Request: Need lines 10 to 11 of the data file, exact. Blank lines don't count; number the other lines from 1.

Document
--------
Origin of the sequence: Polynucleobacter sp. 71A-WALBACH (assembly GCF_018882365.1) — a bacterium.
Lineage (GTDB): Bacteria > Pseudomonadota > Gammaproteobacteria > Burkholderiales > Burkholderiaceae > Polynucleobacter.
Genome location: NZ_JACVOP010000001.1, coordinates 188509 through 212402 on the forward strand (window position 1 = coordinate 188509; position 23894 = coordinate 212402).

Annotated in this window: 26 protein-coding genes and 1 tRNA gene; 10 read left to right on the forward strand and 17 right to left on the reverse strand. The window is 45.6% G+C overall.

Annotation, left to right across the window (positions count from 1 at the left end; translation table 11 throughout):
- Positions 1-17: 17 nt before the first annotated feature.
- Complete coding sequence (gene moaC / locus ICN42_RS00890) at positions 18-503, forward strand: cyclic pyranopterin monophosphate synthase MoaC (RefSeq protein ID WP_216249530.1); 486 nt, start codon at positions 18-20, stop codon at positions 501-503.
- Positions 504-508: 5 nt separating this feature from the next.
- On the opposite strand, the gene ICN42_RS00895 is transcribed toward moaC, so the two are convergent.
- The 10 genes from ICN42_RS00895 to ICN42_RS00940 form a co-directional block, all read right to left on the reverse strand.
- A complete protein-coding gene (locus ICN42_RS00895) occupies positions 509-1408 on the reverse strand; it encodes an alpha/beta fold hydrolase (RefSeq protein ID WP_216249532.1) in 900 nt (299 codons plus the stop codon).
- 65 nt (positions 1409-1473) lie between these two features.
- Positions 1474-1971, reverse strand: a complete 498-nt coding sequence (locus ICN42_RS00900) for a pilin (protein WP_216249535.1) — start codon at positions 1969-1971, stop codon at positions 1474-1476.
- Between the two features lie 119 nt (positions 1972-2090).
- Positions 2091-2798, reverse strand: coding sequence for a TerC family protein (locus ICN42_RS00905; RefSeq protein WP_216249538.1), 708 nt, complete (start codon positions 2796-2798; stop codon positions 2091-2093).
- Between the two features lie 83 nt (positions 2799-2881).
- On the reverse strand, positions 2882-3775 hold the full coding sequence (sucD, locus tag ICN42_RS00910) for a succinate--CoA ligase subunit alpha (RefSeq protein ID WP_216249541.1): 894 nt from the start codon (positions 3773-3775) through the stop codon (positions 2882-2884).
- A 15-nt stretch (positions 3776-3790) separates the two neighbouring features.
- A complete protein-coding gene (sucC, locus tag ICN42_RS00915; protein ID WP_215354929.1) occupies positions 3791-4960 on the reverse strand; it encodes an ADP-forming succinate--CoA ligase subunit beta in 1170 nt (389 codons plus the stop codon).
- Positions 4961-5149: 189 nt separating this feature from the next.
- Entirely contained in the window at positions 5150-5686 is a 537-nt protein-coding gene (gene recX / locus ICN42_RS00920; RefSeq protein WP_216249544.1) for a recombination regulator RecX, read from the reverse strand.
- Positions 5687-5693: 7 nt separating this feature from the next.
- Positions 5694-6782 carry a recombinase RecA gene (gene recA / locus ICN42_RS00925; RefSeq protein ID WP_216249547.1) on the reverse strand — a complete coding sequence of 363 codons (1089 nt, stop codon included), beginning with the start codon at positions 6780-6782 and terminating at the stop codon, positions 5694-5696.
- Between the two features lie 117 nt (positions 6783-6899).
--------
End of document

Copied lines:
- The 10 genes from ICN42_RS00895 to ICN42_RS00940 form a co-directional block, all read right to left on the reverse strand.
- A complete protein-coding gene (locus ICN42_RS00895) occupies positions 509-1408 on the reverse strand; it encodes an alpha/beta fold hydrolase (RefSeq protein ID WP_216249532.1) in 900 nt (299 codons plus the stop codon).